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The ZeEfficacy platform is a portfolio of zebrafish solutions including ready-to-use disease models and high throughput phenotypic screening, for drug discovery and genetic functional studies.
Development of new drugs costs >€2,5 bn and takes 10-15 years to complete. Preclinical development of compounds is a long and expensive process and represents 30% of the drug development cost. Huge failure rates are behind these high costs, as thousands of compounds are screened early in the R&D process, but only a few will ultimately receive approval. Optimization of the compound screening process using cost-efficient models and high performance approaches would have a major impact on reducing drug development costs.
Different preclinical strategies can be used to identify potential drug candidates. A study of approved drugs revealed that phenotypic screening has been more successful than others in the discovery of new drugs. Looking broadly back over the last decades, the phenotypic-based approaches have resulted in twice as many approved new drugs as target-centric assays.
Those insights indicate that Biopharmaceutical companies can benefit from expanding their phenotype-based drug discovery programs. By focusing on the phenotype, efficacious drugs are identified in a more cost- and time-efficient manner.
Phenotype-based approaches are particularly well suited for:
AIM: screening compounds to determine the functional efficacy ameliorating disease phenotypes.
AIM: to understand the biological functions of a gene in a given condition, for target validation.
The Zebrafish model has been revealed as a powerful in vivo system for modeling human diseases and drug discovery. Its advantages include:
High homology: zebrafish have a similar genetic structure to humans. More than 70% of human genes have a zebrafish orthologue gene. This percentage goes up to 82% if we only consider genes that are associated with human diseases.High conservation: most zebrafish and human genes have a conserved function. As a result, most organs have a comparable histological organization and sustain the same function in the two species.Biological translatability of pathological phenotypes to human disease biology. Zebrafish disease characteristics, etiology and progression, and molecular mechanisms are highly conserved and clinically relevant.
High homology: zebrafish have a similar genetic structure to humans. More than 70% of human genes have a zebrafish orthologue gene. This percentage goes up to 82% if we only consider genes that are associated with human diseases.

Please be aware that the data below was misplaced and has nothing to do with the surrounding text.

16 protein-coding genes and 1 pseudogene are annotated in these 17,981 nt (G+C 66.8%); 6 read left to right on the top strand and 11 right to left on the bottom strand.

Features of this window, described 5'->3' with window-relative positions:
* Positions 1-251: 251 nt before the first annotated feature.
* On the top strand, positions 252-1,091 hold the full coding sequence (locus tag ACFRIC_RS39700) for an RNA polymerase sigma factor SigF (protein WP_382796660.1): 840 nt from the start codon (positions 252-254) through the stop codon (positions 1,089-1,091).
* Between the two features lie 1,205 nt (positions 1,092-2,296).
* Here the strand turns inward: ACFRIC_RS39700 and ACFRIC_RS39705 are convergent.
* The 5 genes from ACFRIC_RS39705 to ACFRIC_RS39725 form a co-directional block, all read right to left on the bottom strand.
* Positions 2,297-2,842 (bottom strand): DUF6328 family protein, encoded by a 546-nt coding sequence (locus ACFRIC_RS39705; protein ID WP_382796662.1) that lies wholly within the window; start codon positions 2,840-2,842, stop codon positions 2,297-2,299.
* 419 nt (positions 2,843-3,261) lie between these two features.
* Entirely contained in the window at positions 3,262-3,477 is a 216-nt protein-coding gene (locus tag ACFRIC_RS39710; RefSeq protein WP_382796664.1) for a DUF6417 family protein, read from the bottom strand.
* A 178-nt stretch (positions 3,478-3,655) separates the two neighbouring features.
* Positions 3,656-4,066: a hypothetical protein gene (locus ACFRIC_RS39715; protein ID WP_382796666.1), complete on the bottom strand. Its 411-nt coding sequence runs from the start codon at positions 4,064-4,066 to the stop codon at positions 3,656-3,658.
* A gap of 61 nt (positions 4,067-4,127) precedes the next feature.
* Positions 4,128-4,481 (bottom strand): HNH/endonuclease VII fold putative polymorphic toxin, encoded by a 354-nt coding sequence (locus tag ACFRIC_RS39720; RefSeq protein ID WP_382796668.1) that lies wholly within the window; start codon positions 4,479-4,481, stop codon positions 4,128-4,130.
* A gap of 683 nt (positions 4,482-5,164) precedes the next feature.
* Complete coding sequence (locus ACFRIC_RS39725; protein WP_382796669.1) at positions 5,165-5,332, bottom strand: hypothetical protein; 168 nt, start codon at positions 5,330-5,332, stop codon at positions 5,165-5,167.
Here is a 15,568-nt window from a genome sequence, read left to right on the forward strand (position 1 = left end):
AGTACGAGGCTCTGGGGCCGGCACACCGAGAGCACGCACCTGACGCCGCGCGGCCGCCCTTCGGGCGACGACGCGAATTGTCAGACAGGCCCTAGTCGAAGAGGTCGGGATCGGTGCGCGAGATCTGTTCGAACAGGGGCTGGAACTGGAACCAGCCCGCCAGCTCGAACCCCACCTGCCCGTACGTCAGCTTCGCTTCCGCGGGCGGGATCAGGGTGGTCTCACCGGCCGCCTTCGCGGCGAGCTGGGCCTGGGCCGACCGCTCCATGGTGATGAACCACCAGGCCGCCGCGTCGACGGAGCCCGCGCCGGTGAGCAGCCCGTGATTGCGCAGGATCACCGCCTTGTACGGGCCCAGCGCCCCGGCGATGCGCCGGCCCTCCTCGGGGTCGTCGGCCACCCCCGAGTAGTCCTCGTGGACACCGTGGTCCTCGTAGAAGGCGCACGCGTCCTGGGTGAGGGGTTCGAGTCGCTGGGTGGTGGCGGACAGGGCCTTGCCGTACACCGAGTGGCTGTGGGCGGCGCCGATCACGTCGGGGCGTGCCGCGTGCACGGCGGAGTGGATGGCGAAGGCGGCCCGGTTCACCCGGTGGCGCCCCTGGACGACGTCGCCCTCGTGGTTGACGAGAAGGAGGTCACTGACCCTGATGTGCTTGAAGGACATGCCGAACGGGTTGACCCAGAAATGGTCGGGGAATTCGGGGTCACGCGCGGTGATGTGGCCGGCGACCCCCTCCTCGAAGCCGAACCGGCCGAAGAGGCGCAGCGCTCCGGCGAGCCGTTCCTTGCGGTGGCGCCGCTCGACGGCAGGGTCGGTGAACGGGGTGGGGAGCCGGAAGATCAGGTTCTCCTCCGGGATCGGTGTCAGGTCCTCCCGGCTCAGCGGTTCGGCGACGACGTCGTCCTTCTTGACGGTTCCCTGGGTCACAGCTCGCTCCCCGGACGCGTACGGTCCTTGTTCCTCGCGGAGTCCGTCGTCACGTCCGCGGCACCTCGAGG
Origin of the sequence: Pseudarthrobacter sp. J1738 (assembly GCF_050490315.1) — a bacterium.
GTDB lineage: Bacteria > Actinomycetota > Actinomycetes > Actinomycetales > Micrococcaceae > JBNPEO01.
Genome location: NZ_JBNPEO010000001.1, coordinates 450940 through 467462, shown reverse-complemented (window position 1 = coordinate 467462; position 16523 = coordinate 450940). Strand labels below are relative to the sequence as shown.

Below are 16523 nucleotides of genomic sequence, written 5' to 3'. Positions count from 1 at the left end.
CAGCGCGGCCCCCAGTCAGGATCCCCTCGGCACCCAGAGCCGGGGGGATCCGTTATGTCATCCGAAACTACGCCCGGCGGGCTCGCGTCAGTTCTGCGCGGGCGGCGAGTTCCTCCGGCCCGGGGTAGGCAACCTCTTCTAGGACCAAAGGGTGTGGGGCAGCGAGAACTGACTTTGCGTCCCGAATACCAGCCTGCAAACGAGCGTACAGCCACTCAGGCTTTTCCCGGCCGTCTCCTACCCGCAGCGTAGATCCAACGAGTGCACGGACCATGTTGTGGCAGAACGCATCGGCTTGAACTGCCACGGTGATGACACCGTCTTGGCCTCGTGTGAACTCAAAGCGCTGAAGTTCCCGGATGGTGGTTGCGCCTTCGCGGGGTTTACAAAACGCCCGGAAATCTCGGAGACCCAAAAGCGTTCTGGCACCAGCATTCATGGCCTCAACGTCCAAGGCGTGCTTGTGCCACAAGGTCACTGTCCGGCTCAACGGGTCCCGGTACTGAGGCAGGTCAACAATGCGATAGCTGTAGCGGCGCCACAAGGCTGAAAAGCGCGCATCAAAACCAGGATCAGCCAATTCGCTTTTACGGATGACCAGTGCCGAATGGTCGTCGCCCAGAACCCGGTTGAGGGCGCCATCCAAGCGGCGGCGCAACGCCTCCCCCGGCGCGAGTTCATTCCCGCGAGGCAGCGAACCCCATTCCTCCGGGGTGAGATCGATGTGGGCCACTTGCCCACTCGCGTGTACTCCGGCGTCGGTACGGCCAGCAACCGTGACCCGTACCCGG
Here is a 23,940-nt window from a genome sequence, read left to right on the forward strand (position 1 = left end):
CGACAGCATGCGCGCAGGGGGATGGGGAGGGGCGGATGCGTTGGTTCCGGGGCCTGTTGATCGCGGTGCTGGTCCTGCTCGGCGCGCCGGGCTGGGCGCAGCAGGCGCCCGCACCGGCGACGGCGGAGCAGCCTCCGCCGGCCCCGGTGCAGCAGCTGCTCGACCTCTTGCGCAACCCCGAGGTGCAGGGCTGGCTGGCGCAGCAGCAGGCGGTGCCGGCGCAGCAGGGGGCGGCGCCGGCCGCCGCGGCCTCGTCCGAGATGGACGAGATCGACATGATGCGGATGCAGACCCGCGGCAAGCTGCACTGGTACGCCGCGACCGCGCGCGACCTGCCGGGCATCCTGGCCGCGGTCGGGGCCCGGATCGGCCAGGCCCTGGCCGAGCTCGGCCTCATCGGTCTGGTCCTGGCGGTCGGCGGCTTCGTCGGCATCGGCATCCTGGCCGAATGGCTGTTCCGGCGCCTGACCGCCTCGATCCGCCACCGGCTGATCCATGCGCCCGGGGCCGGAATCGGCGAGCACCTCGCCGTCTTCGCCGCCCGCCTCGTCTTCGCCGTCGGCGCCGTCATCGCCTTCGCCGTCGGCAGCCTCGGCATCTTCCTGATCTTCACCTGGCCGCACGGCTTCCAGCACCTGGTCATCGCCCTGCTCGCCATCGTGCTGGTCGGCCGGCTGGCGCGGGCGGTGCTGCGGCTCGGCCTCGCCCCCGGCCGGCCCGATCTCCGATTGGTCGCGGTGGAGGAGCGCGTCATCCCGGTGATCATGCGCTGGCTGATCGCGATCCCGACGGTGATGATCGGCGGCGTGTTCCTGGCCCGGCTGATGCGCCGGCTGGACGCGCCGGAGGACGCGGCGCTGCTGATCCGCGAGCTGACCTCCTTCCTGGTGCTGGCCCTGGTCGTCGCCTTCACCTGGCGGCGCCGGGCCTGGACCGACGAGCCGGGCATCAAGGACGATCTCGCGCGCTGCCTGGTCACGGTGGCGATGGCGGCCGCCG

High conservation: most zebrafish and human genes have a conserved function. As a result, most organs have a comparable histological organization and sustain the same function in the two species.
Biological translatability of pathological phenotypes to human disease biology. Zebrafish disease characteristics, etiology and progression, and molecular mechanisms are highly conserved and clinically relevant.
Our phenotypic characterization assays use zebrafish to bridge the gap between in vitro and murine models. Using this phenotype-based screening, drug discovery can be target-independent and whole organism outputs based from the beginning. This approach focuses on ameliorating phenotypes to discover efficacious compounds, ultimately accelerating and reducing the cost of identifying new drugs.
Phenotypic assays are also suited for the identification of disease-relevant genes (target validation), and for mechanism of action studies.
Our imaging and high throughput capabilities, plus our expertise in several therapeutic areas, allow us to offer a wide range of organ-specific analyses, which can be customized to suit your needs.
See more details about our custom phenotyping offerings:
We are specialized in the generation of zebrafish disease models to be used in the early stages of drug discovery. You can take advantage of our ready-to-use models covering multiple research fields, or ask for your tailor-made disease model in a specific therapeutic area.
Because genetic advances allow us to reliably express human proteins in zebrafish, these in vivo models are more translational than ever before. These humanized model systems can serve as efficient tools to study human diseases and to screen for potential therapeutic compounds.
Unlike cell-based platforms, zebrafish enables modeling a wider range of disease-associated phenotypes, and can better mimic the genetic heterogeneity of human patients, as well as the physiological outputs of human conditions.
Our ready-to-use zebrafish disease models include: